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Ali says:
12/13/2018 at 11:19:47 AM

I use the weak side rebounding. I found out, the hard way, that using the shooter to follow her shots was a mistake. The shooter, most of the time, rushed her shots so she could rebound. This hurt us.

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Michael Jewell says:
12/8/2018 at 6:45:21 AM

I have usually sent 3 to the glass, usually my 3, 4 & 5. With 1 & 2 always getting back. I think I may try this method this year and see how it goes. With that being said what are your thoughts on how many players you send to the offensive glass and how many/who gets back on transition “D”? I coach 8th Grade Boys. Thanks!

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Jeff says:
12/13/2018 at 12:35:04 PM

Coaches have different philosophies on this. I like Tom Izzo's approach or I think that's where I picked it up from... player closest to top is back on defense... everyone else crashes the O boards.

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Geoff says:
12/6/2018 at 9:55:37 AM

FYI - the Court Vision website appears to be down/shuttered.

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  1 reply  

Jeff says:
12/6/2018 at 11:41:27 AM

Thanks for the heads up. Their website does appear to be shut down so I removed that link and paragraph. Thanks!

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Pete says:
12/6/2018 at 8:33:16 AM

We get strong side rebounds from the shooter following their shot.

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Joe Haefner says:
9/27/2013 at 9:39:32 AM

Great stuff, coaches!

Last night, I was talking to a former college player who averaged over 10 rebounds a game by using this simple rule.

And he was only 6'3.

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Coach Darrell says:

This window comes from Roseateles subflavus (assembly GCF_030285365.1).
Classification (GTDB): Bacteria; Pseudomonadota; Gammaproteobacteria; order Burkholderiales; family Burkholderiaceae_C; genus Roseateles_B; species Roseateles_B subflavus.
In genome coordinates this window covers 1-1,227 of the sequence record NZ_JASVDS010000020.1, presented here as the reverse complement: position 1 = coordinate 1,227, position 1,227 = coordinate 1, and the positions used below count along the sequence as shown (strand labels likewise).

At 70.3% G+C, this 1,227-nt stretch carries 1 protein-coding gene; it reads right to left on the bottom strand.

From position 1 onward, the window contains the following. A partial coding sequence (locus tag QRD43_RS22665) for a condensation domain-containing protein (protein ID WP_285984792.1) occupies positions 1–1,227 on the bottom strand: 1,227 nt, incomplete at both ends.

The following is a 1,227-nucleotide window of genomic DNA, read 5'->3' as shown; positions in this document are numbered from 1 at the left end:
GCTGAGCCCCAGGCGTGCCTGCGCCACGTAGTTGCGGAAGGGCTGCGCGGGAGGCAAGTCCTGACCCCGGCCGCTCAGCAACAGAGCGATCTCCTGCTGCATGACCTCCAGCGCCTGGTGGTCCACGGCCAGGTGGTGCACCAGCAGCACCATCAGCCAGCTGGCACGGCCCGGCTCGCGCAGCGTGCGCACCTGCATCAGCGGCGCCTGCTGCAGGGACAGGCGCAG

9/26/2013 at 8:56:52 PM

Great fundamental note.... I laughed when I opened this email as I preach rebounding and this is the #1 reason I would yell is to box out the weak side.... It is really a simple principal.... smallest player on the team can get great rebounds with recognition and position...
Keep it simple .... great note, keep up the good info!

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Dave. Bogataj says:
9/26/2013 at 3:29:37 PM

I have used this offensive rule for 44 years. "If you are below the freethrow line you rebound". I have seen defensive guards not block out ,but go to outlet position leaving my guards open to rebound. It has worked at all levels. I have coached high school through college.

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Washetas says:
9/26/2013 at 10:34:27 AM

I was a 6ft. 5in. 200 lb. DIII center (way undersized) but I worked off of this principle all through my college years and averaged a double double and finished 9th in DIII one year in boarding because of this, 22 rebound game at one point.

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Rob McDonald says:
9/26/2013 at 9:00:02 AM

Spot on! I have been coaching girls and boys from bitty ball through 8th grade for 15 years and always stress this. At the developmental levels the weak side spot probably gets 75% of the shots which are either way long or short. All of the athletes that have moved on still tell me how even as they have moved up this simple skill has kept them on teams and competing in the game they love! Keep it up this is the best resource for the game on the web!